Appeal from the Superior Court of the District of Columbia. (CA2977-97). (Hon. Susan R. Holmes Winfield, Trial Judge). (Hon. Mary Ellen Abrecht, Trial Judge).
The opinion of the court was delivered by: Wagner, Associate Judge
Appellants*fn2 appeal from two orders of the trial court. The first order granted the motion of appellee, Timothy L. Jenkins, under Super. Ct. Civ. R. 60 (b) (2001), for reinstatement of a complaint in this case that had been dismissed pursuant to a Consent Judgment. The second order denied appellants' motion for reconsideration of that ruling. We reverse and remand with instructions to vacate the order reinstating the complaint.
On April 21, 1997, Jenkins filed a complaint in this case against appellants alleging fraud, breach of contract, conversion, breach of fiduciary duty, successor liability and declaratory judgment, which was assigned case number 97-CA-2977 (hereinafter referred to as the "first case"). The parties reached a settlement agreement that was embodied in a Consent Judgment that was signed by the parties and approved by the court (Judge Susan Winfield) on September 12, 2000. Under the terms of the Consent Judgment, appellants agreed to pay Jenkins $250,000 in three installments as follows: $100,000 on September 25, 2000; $100,000 on November 20, 2000; and $50,000 on March 20, 2001. Upon default in the payment of any of the foregoing amounts, the parties agreed to the entry of judgment in the amount of $300,000, less any credits, against appellants AVC and AVM, "their assigns and successors as well as any entity with an ownership interest or control of the trade name American Visions or the publication rights associated with said name or magazine, including any entity in which Gary Puckrein possesses a controlling interest." The Consent Judgment states the parties' intention to resolve the protracted litigation without trial and with a mutual denial of all liability or fault. Further, the Consent Judgment provides that the parties hereby expressly, unconditionally and completely release, acquit and forever discharge each other from any and all claims, charges or demands[,] debts, liens, contracts, agreements, promises[,] liability, grievances, damages, loss, cost or expense in law or in equity, of any nature whatsoever fixed or contingent, known or unknown arising from this action (97CA2977)[,] and the [p]arties further agree that this Consent Judgment represents the full and complete settlement and that no [p]arty has any obligation to make or do any further act or thing beyond that set forth herein.
The Consent Judgment also provides that the parties mutually agree that "the enforcement of any further proceeding associated with this Consent Judgment shall remain with Judge Susan R. Winfield" during her tenure on the Superior Court.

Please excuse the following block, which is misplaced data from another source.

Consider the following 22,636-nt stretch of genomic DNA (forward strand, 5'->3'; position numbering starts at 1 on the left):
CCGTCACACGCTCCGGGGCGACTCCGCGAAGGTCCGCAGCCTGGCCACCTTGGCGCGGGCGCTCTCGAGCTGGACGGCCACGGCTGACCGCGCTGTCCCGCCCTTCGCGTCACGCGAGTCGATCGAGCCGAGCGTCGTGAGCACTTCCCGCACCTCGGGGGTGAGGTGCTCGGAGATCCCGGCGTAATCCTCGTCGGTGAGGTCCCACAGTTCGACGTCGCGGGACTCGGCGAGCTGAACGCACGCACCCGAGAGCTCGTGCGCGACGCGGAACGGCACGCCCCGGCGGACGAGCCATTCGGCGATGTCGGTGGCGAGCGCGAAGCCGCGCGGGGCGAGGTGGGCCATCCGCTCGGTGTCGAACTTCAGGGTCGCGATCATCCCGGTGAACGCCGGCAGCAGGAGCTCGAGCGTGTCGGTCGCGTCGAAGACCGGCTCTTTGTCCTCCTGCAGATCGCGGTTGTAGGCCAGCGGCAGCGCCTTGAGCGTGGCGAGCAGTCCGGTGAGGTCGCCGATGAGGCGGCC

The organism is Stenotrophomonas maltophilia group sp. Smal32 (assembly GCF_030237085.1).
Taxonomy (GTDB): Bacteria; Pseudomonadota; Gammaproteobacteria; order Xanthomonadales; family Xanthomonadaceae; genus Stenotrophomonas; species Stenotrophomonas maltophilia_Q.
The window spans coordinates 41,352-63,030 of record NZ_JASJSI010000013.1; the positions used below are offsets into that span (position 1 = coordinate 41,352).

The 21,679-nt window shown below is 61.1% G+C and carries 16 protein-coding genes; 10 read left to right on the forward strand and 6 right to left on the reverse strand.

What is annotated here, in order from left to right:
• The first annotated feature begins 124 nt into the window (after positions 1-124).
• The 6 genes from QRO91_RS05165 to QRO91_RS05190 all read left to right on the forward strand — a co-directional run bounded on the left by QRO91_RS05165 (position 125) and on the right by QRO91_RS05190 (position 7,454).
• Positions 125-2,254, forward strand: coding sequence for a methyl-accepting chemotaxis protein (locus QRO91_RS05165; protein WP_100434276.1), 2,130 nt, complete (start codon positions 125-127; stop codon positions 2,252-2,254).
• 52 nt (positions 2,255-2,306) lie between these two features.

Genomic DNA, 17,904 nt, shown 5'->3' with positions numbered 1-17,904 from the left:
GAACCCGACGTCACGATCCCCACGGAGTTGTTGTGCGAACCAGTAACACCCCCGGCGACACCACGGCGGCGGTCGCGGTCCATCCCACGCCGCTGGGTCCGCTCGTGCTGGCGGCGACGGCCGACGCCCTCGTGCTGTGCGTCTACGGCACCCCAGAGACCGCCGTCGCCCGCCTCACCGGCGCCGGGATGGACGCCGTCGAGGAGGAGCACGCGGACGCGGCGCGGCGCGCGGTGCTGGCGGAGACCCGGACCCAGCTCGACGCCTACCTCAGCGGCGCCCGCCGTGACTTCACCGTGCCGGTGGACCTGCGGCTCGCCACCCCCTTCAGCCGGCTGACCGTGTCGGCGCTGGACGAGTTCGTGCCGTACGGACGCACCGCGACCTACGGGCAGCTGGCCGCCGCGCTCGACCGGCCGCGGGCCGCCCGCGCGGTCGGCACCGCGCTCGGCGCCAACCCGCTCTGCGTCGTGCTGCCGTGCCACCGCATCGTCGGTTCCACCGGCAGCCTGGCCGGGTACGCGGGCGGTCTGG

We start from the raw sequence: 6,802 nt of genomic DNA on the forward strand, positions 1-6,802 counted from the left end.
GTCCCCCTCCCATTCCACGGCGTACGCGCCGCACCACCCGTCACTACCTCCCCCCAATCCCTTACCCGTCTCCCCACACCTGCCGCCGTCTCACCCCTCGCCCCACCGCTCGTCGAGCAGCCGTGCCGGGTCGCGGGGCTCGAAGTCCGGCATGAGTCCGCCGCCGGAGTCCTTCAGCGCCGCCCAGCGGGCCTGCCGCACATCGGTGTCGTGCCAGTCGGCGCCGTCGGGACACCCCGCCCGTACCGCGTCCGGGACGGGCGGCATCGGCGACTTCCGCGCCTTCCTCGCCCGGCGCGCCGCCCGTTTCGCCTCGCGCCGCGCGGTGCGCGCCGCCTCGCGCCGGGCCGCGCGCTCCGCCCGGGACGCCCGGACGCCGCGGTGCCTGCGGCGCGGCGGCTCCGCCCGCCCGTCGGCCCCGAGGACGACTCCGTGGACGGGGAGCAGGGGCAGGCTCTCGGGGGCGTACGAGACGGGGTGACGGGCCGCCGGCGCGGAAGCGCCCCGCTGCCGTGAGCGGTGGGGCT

The parties do not dispute that the first $100,000 payment was made as required. Upon appellants' default in payments thereafter, the trial court (Judge Winfield) granted Jenkins' Motion to Enforce a Confidential Consent Judgment and authorized him to proceed under Super. Ct. Civ. R. 69 (2000) to enforce the Consent Judgment in the amount of $225,605.00 plus interest and reasonable costs of collection until fully discharged.*fn3 This amount was in error, and appellants filed a motion for reconsideration. By order docketed on January 22, 2001, the trial court granted appellants' motion for reconsideration, or alternatively to alter and amend the judgment by reducing the judgment "by all payments made heretofore."
On July 31, 2001, Jenkins filed a second case (CA-01-5721) against appellants alleging civil conspiracy, breach of contract and tortious interference with contracts. The complaint also alleged that all defendants had committed subsequent acts of conspiracy, fraud and deception by having signed in bad faith the Consent Judgment in the first case and having failed to make the payments required under the judgment or to comply with the tax indemnification provision. The trial court (Judge William M. Jackson), concluding that the parties were seeking relief for claims identical to those sought in the first case, dismissed the second case. In recognition of the provision in the Consent Judgment for retention of jurisdiction by Judge Winfield, Judge Jackson directed the parties to seek resolution of these claims before Judge Winfield.*fn4 Jenkins also filed a motion to reinstate the complaint in the second case, which Judge Jackson denied. Jenkins did not appeal from the dismissal of the second case or from the denial of his motion to reinstate the complaint in that case.